“Shelby! Come, Shelby!” 9-year-old Kitty Armstrong called, bouncing up and down, her strawberry blonde hair swinging. Eva Armstrong, Kitty’s twin sister, giggled as their golden lab puppy bounded over, his drooling tongue lolling out of his mouth and his ears perked up in the air.
“Good boy, Shelby!” giggled Kitty, wrapping her arms around the excited puppy, who tried to squirm away.
“Let’s see if he’ll fetch the tennis ball!” said Eva in her soft voice. She picked up the bright pink tennis ball from the ground and handed it to her sister. Kitty grinned and tossed the ball as far as she could to the other side of the backyard. The ball bounced along the ground and rolled to a stop next to the twins’ swing set that their dad, Andrew Armstrong, had made.
“Fetch, Shelby! C’mon, go get it!” called Kitty, pointing at the ball. Shelby cocked his head and sat, hoping for a treat.
“No, Shelby! The ball! Go get the ball!” Eva’s giggle was louder than usual as she watched the lab puppy’s confusion. Finally, Shelby broke into a run and raced to the ball, barking happily. He skidded to a stop, picked up the ball with his mouth, and ran back, dropping it at Kitty’s feet.
“YAY! Good dog!” cried Kitty, trying to hug the wriggly dog once more.
Kristin Armstrong, the girls’ mom, opened the screen door and stepped outside into the sticky heat.
“Girls! It’s dinner time! We’re having your favourite: sausages!” she called. Kitty ran towards her mom, still laughing. Eva was close behind her.
“We taught Shelby how to fetch, Mommy!” Kitty cried. “He can actually do it!” She bounced up and down excitedly. Andrew Armstrong joined Kristin on the back step.
“You girls taught Shelby how to fetch?” he asked.
“Well, he did it once, anyways…” Eva said, sticking one of her braids into her mouth and sucking it gently. Kristin leaned forward and plucked the braid out of Eva’s mouth.
“Gotta break that habit, hon,” Kristin said softly. Eva nodded, her face turning red. She was embarrassed by her bad habit, and she never liked when people noticed her chewing on her hair.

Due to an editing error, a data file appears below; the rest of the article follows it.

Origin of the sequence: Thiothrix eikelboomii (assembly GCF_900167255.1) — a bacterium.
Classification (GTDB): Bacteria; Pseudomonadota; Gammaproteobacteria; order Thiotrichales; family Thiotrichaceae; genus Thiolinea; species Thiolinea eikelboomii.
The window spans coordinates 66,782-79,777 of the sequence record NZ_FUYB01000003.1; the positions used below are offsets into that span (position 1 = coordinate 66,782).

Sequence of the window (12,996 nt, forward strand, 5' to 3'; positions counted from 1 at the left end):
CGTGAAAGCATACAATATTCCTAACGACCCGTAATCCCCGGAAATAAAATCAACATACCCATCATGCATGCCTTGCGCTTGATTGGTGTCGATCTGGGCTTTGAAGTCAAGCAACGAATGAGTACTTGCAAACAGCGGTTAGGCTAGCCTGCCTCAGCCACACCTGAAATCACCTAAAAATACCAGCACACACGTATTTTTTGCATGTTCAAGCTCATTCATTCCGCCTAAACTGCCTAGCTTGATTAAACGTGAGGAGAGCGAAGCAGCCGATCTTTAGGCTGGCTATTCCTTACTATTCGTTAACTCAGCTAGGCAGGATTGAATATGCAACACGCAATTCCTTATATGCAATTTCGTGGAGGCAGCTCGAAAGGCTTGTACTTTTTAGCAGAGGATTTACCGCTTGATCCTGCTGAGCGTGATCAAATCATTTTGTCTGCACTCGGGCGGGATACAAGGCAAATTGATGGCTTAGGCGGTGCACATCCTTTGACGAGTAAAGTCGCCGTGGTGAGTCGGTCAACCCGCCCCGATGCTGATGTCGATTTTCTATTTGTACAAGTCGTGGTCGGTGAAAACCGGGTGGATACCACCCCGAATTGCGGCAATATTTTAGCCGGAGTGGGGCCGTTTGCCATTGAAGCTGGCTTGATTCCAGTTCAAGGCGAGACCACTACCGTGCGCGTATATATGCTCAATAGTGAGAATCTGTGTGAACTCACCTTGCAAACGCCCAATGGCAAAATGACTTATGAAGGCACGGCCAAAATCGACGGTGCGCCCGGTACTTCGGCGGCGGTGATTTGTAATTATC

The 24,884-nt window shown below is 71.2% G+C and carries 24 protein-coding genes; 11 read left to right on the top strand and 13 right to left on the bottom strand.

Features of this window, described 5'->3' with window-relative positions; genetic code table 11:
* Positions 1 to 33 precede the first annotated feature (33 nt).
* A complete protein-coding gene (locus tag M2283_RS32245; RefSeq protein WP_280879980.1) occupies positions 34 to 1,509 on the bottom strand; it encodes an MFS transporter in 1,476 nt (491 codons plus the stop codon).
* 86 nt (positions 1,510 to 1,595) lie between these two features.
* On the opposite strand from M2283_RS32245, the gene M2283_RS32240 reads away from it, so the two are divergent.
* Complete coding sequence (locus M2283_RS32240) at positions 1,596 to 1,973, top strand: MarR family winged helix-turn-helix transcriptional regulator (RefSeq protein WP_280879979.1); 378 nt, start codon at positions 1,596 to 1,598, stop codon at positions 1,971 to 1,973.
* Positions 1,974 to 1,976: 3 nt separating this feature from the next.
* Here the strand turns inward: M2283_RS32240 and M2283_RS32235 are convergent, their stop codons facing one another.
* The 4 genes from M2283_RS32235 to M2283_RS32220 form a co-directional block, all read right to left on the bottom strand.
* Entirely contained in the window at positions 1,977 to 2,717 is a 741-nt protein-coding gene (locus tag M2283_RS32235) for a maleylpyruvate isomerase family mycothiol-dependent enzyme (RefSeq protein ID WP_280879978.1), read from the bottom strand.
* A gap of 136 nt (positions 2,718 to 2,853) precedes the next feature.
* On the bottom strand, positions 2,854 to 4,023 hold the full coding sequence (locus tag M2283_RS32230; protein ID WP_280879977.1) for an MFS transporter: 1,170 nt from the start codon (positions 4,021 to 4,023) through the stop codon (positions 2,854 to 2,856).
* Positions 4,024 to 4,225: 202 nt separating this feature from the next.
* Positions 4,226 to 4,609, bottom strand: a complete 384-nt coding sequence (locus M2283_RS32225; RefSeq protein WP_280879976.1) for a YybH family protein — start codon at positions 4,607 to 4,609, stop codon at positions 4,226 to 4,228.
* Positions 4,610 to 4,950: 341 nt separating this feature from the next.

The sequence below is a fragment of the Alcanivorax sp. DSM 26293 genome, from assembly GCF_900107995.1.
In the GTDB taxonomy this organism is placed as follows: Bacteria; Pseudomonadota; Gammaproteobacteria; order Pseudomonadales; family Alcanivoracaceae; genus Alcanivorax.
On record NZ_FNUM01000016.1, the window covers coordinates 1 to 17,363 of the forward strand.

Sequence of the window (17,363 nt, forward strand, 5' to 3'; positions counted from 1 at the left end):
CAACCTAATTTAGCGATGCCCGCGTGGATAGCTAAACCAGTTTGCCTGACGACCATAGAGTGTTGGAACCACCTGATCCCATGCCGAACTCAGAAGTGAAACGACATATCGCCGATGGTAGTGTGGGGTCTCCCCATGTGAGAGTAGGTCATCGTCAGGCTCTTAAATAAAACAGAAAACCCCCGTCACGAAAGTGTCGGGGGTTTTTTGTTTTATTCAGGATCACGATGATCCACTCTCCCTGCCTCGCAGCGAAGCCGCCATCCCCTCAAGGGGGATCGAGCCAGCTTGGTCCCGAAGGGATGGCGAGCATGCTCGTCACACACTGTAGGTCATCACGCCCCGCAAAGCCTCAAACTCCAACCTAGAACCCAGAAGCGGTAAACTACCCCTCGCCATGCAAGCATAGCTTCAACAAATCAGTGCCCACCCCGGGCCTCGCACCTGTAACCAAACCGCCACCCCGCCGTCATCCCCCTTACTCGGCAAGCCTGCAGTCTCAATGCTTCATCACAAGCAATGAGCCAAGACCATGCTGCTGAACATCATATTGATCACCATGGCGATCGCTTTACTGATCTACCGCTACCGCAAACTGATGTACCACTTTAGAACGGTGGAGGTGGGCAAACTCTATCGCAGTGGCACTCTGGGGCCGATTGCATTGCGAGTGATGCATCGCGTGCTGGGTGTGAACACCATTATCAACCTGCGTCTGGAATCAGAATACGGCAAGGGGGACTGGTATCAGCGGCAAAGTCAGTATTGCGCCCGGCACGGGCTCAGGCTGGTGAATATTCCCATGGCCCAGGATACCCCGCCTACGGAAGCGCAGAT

“We need to get inside, ladies. It looks like there’s a storm coming,” said Andrew, clasping his hands together.
“It makes sense after this humid weather!” Kristin said, ushering the girls inside the cool, air-conditioned house.
“Oh no! Shelby doesn’t like storms!” Eva said, her bottom lip beginning to quiver.
“He’ll be okay, Eva,” said Kristin, quickly wrapping an arm around her daughter and kissing her cheek.
Andrew shut the door, waving to Shelby, who sat eagerly by the door, hoping to be let in. “Wash your hands and then come to the table, okay girls?”
“Oh, can’t we let Shelby in? Just for a little while?” begged Kitty, clinging onto her dad’s arm.
“Not right now. Maybe after dinner,” Andrew said firmly, but he was smiling. They walked through the back room into the house together. But little did the Armstrongs know, the back gate was still open; swinging, swinging in the wind.
Randolph Hale grabbed his worn book of ‘101 Challenging Crossword Puzzles’ and sighed heavily. His back ached as he sat down on his rocking chair and opened the crossword book. Randolph looked around him at the room: one chair, one small table and a few books on a little bookshelf. His only cup, plate and set of cutlery were on the table from dinner still, but he was too tired to wash them.
The strong, pre-storm wind blew through the house, making the battered, old curtains blow in the air. Ginger, Randolph’s cat, meowed at his feet, rubbing her soft fur against Randolph’s wrinkled old legs. My only friend, thought Randolph sadly. Ginger meowed again and padded out of the door, presumably to chase some birds.
Some friend she was. A window flew open with a bang, and Randolph jumped. He shuffled to the window and heard someone coughing outside.
“Uh…who’s there?” he called nervously, adjusting his thin glasses and peering out the window. But the only reply Randolph heard was the eerie caw! caw! of a crow.
He shook his head and shuddered, shutting the window with a slam. Then he slowly lowered himself back into his rocking chair, still a little unsettled.
Only 4 more spaces to go, he thought, as he opened his crossword book again. He scratched his stubbly chin with the end of his pencil and filled in a word.
Randolph couldn’t concentrate, though. He kept thinking about the window that had opened. Had there been someone outside his house? What could they have been doing?